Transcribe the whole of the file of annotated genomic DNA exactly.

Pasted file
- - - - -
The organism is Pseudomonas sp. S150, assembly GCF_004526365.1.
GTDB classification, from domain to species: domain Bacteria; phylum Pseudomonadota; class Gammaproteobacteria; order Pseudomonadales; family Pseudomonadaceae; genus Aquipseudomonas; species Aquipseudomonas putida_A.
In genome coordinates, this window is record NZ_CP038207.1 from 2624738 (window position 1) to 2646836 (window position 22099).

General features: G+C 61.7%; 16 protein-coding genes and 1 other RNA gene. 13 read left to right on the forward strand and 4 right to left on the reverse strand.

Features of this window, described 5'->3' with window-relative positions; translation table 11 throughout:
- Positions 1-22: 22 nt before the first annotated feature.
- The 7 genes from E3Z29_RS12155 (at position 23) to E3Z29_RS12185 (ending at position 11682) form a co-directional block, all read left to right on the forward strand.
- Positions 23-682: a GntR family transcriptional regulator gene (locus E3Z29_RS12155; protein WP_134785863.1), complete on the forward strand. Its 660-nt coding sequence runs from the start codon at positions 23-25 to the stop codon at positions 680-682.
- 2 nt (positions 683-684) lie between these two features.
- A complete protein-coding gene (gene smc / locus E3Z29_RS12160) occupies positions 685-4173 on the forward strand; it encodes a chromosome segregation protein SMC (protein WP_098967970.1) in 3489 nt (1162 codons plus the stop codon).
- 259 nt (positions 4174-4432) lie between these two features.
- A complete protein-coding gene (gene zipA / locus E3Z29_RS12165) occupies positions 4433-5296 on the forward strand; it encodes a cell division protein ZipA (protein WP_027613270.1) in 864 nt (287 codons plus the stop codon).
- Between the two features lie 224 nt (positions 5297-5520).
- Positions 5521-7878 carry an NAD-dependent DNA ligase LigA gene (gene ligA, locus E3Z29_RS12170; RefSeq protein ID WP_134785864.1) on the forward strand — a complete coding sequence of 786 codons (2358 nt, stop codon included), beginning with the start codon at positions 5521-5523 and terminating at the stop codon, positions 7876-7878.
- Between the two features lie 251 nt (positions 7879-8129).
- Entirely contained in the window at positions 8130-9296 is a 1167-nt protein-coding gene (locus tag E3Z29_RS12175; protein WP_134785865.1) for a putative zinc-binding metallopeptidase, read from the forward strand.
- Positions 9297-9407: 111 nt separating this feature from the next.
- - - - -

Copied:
The organism is Pseudomonas sp. S150, assembly GCF_004526365.1.
GTDB classification, from domain to species: domain Bacteria; phylum Pseudomonadota; class Gammaproteobacteria; order Pseudomonadales; family Pseudomonadaceae; genus Aquipseudomonas; species Aquipseudomonas putida_A.
In genome coordinates, this window is record NZ_CP038207.1 from 2624738 (window position 1) to 2646836 (window position 22099).

General features: G+C 61.7%; 16 protein-coding genes and 1 other RNA gene. 13 read left to right on the forward strand and 4 right to left on the reverse strand.

Features of this window, described 5'->3' with window-relative positions; translation table 11 throughout:
- Positions 1-22: 22 nt before the first annotated feature.
- The 7 genes from E3Z29_RS12155 (at position 23) to E3Z29_RS12185 (ending at position 11682) form a co-directional block, all read left to right on the forward strand.
- Positions 23-682: a GntR family transcriptional regulator gene (locus E3Z29_RS12155; protein WP_134785863.1), complete on the forward strand. Its 660-nt coding sequence runs from the start codon at positions 23-25 to the stop codon at positions 680-682.
- 2 nt (positions 683-684) lie between these two features.
- A complete protein-coding gene (gene smc / locus E3Z29_RS12160) occupies positions 685-4173 on the forward strand; it encodes a chromosome segregation protein SMC (protein WP_098967970.1) in 3489 nt (1162 codons plus the stop codon).
- 259 nt (positions 4174-4432) lie between these two features.
- A complete protein-coding gene (gene zipA / locus E3Z29_RS12165) occupies positions 4433-5296 on the forward strand; it encodes a cell division protein ZipA (protein WP_027613270.1) in 864 nt (287 codons plus the stop codon).
- Between the two features lie 224 nt (positions 5297-5520).
- Positions 5521-7878 carry an NAD-dependent DNA ligase LigA gene (gene ligA, locus E3Z29_RS12170; RefSeq protein ID WP_134785864.1) on the forward strand — a complete coding sequence of 786 codons (2358 nt, stop codon included), beginning with the start codon at positions 5521-5523 and terminating at the stop codon, positions 7876-7878.
- Between the two features lie 251 nt (positions 7879-8129).
- Entirely contained in the window at positions 8130-9296 is a 1167-nt protein-coding gene (locus tag E3Z29_RS12175; protein WP_134785865.1) for a putative zinc-binding metallopeptidase, read from the forward strand.
- Positions 9297-9407: 111 nt separating this feature from the next.